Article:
The Specific Ocean by Kyo Maclear 

A girl is unhappy about leaving her friends behind to travel with her family to the ocean. However once she gets there, her prospective slowly changes and she allows herself to be drawn in by the sensorial  beauty of the Pacific. This book is full of rich, flowing vocabulary and it will challenge you to explore this type of vocabulary with your own child the next time you are at the beach, the park, or anywhere for that matter. 


West Coast Wild: A Nature Alphabet by Deborah Hodge 

This is the perfect alphabet book for anyone living in the Pacific Northwest, or wanting to learn about it. We just so happen to fall into both categories. An entire alphabet book dedicated to the wildlife and vegetation we see every day but would like to know more about. 

If you have any suggestions for excellent, Montessori friendly books let us know. Have a great week. 

A Child in Nature

 We are going to take a break from our Sunday Book Club this week to instead tell you about this.  
I love spending time out in nature with both boys. We are lucky to live where there is such a vast and diverse wilderness. I also love reading about the different Montessori friendly activities out there for children and their families so when this came along for us I was interested right away. 

We have been reviewing Wild Explorers Club for the past 6 weeks. Their website is well put together and explains the entire two year programme really nicely. It is a monthly subscription service and at a cost of $12US a month I thought we got what we paid for.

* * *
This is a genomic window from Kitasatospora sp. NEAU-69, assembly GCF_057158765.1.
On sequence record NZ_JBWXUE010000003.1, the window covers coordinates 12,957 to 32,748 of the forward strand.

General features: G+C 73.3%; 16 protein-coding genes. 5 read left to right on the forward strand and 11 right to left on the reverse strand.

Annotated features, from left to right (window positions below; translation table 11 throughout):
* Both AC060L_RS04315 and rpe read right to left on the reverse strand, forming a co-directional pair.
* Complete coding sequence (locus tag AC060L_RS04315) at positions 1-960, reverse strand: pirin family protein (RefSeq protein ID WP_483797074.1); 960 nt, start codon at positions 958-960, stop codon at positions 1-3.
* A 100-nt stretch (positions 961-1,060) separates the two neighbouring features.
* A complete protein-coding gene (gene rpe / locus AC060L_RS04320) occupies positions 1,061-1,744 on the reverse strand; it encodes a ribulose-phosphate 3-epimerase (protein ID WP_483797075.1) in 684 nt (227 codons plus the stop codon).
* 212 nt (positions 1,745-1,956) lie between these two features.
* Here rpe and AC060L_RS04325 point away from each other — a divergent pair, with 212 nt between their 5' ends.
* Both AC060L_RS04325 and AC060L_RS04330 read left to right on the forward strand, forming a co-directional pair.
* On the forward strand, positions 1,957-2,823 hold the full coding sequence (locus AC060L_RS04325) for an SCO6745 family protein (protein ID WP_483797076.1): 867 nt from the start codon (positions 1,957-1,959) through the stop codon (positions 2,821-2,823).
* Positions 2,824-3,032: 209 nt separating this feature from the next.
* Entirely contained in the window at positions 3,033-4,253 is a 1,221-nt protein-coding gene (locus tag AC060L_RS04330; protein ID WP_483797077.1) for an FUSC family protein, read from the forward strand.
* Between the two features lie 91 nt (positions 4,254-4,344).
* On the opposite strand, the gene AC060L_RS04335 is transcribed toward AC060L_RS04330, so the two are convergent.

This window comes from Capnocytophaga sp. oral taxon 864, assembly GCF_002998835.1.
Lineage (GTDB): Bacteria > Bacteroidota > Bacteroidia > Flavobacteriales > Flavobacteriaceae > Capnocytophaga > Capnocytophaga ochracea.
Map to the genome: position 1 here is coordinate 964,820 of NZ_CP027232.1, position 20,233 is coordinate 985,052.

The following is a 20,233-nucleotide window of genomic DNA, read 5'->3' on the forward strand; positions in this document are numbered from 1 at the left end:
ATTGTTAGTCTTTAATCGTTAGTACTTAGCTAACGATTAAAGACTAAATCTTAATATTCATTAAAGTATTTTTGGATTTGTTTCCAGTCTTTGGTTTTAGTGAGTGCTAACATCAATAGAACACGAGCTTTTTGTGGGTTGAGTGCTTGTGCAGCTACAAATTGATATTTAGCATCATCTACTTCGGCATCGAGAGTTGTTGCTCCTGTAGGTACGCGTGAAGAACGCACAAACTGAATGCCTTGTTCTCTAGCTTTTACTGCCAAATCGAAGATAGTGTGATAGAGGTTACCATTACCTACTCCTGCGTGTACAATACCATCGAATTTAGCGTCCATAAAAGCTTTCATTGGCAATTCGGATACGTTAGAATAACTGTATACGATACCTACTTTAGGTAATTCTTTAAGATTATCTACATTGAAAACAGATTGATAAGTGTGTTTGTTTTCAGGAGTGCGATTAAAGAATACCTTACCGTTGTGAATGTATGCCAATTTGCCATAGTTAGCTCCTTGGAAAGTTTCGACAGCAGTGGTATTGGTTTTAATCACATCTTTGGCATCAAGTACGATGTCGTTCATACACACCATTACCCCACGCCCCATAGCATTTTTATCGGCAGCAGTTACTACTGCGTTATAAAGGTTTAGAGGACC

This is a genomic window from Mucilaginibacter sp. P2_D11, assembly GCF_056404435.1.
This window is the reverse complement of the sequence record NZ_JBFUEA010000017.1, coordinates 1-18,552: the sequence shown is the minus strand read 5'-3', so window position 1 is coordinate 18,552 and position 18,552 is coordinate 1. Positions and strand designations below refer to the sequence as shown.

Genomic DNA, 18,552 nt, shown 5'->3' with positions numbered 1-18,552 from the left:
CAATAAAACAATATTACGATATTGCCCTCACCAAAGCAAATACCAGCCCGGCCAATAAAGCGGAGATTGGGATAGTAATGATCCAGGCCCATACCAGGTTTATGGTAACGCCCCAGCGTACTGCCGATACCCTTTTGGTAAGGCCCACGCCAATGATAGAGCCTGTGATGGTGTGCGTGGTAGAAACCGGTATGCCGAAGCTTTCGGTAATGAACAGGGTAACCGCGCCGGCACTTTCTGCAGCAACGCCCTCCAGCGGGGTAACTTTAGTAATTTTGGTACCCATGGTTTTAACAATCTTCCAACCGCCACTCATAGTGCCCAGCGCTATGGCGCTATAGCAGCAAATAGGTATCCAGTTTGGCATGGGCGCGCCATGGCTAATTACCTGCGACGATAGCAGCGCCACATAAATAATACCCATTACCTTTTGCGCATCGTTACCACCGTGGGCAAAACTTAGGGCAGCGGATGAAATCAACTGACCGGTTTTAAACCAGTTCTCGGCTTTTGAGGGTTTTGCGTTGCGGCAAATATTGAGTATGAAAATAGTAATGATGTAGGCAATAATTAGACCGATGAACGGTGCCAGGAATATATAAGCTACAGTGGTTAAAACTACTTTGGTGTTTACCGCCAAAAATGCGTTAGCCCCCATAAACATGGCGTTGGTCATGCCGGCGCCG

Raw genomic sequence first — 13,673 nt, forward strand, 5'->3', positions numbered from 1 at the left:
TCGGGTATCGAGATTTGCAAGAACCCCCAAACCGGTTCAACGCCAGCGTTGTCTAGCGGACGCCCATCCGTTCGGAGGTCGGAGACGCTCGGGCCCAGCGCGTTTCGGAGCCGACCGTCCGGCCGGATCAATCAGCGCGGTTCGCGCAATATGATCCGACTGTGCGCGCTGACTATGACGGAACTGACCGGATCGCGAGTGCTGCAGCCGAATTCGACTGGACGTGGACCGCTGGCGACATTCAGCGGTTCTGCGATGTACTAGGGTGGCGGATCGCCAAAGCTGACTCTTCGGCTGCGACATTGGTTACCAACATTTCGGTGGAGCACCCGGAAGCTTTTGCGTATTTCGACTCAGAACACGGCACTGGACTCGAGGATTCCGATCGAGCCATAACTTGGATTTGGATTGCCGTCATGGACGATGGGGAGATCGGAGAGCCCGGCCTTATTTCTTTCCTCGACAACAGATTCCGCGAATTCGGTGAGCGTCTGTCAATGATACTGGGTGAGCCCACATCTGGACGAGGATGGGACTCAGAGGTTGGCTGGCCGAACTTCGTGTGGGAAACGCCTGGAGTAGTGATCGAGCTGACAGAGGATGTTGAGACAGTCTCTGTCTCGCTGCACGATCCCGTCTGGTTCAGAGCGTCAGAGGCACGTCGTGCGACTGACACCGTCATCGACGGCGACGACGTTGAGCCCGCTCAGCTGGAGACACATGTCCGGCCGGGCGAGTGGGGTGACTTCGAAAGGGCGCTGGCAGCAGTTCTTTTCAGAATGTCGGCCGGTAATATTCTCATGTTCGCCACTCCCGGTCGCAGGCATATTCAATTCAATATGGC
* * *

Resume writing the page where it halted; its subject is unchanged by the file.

Each week there is a new activity for the child and their family to try. The programme starts when you sign up so you don’t have to jump in part way through anything. The first assignment was make an adventure pack. Others included hike a new trail, find a walking stick and make a nature journal. It includes a monthly paper magazine shipped to your door and all the weekly assignments and final certificate for a level are accessible on your account page and are easily downloadable. 

  
Quentin was so happy when his badge arrived in the mail. I’m not sure we will do the full two years but it has been fun for us so far and it helps motivate me to get us out and seeing the world. 
* All right, I’ll put up a disclaimer: We are not affiliated with Wild Explorers Club and I was not compensated for my review. All opinions expressed are purely my own. 

Our Montessori Semi-Holiday

We live in a small fishing village on the edge of the Pacific. Snow is a rarity for us, so we have to seek it out.

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Whistler Mountain (home of the 2010 Winter Olympics) is a few hours away (plus of course the ferry ride). Both boys are used to long car trips. We stop when we need to and keep everyone’s “limits” in mind. Anthony has things to pass the time in the car, but he enjoys looking at the passing scenery. Quentin still rides rear-facing in his car seat, and activities aren’t really an option, but he enjoys pointing out the things he sees and knows the name of. “Truck!” “Water!”

He as never seen snow before, he has no idea what it is.

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He walks the sidewalks saying “Bubbles, bubbles.” He thinks it’s soap. This still fascinates me. He has never experienced this before, yet he has the ability to search his knowledge of the world and come up with a conclusion of what the new thing might be. It takes him a while to confirm what we are telling him.

This is definitely not soap.

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We filled our day “Following the Child”. It was magical watching him expand his world.